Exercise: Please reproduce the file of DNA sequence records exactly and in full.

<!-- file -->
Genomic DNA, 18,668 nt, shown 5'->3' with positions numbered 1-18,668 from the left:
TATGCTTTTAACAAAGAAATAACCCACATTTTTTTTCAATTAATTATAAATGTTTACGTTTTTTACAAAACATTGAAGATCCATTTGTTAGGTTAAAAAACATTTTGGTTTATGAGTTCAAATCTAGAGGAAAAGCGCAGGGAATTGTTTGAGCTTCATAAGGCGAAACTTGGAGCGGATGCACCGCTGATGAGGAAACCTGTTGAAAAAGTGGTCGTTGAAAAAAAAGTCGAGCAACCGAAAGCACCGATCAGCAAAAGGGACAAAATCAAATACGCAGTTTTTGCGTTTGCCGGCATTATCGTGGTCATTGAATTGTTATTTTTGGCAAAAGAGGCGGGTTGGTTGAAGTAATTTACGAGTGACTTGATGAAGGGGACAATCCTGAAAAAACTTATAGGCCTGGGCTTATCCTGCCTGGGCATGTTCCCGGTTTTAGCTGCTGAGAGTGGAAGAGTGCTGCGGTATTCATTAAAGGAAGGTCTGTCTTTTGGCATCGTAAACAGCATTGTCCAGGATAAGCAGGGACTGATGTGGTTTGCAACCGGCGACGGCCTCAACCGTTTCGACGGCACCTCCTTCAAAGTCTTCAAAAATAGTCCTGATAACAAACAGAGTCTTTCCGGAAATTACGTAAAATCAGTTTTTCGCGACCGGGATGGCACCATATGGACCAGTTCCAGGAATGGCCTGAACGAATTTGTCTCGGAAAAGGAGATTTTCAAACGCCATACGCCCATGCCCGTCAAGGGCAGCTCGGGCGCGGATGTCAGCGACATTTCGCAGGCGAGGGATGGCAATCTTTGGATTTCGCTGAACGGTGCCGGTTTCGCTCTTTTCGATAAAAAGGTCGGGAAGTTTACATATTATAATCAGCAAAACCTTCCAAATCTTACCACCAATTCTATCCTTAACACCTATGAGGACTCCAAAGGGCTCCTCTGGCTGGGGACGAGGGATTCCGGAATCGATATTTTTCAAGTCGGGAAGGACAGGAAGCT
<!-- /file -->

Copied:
Genomic DNA, 18,668 nt, shown 5'->3' with positions numbered 1-18,668 from the left:
TATGCTTTTAACAAAGAAATAACCCACATTTTTTTTCAATTAATTATAAATGTTTACGTTTTTTACAAAACATTGAAGATCCATTTGTTAGGTTAAAAAACATTTTGGTTTATGAGTTCAAATCTAGAGGAAAAGCGCAGGGAATTGTTTGAGCTTCATAAGGCGAAACTTGGAGCGGATGCACCGCTGATGAGGAAACCTGTTGAAAAAGTGGTCGTTGAAAAAAAAGTCGAGCAACCGAAAGCACCGATCAGCAAAAGGGACAAAATCAAATACGCAGTTTTTGCGTTTGCCGGCATTATCGTGGTCATTGAATTGTTATTTTTGGCAAAAGAGGCGGGTTGGTTGAAGTAATTTACGAGTGACTTGATGAAGGGGACAATCCTGAAAAAACTTATAGGCCTGGGCTTATCCTGCCTGGGCATGTTCCCGGTTTTAGCTGCTGAGAGTGGAAGAGTGCTGCGGTATTCATTAAAGGAAGGTCTGTCTTTTGGCATCGTAAACAGCATTGTCCAGGATAAGCAGGGACTGATGTGGTTTGCAACCGGCGACGGCCTCAACCGTTTCGACGGCACCTCCTTCAAAGTCTTCAAAAATAGTCCTGATAACAAACAGAGTCTTTCCGGAAATTACGTAAAATCAGTTTTTCGCGACCGGGATGGCACCATATGGACCAGTTCCAGGAATGGCCTGAACGAATTTGTCTCGGAAAAGGAGATTTTCAAACGCCATACGCCCATGCCCGTCAAGGGCAGCTCGGGCGCGGATGTCAGCGACATTTCGCAGGCGAGGGATGGCAATCTTTGGATTTCGCTGAACGGTGCCGGTTTCGCTCTTTTCGATAAAAAGGTCGGGAAGTTTACATATTATAATCAGCAAAACCTTCCAAATCTTACCACCAATTCTATCCTTAACACCTATGAGGACTCCAAAGGGCTCCTCTGGCTGGGGACGAGGGATTCCGGAATCGATATTTTTCAAGTCGGGAAGGACAGGAAGCT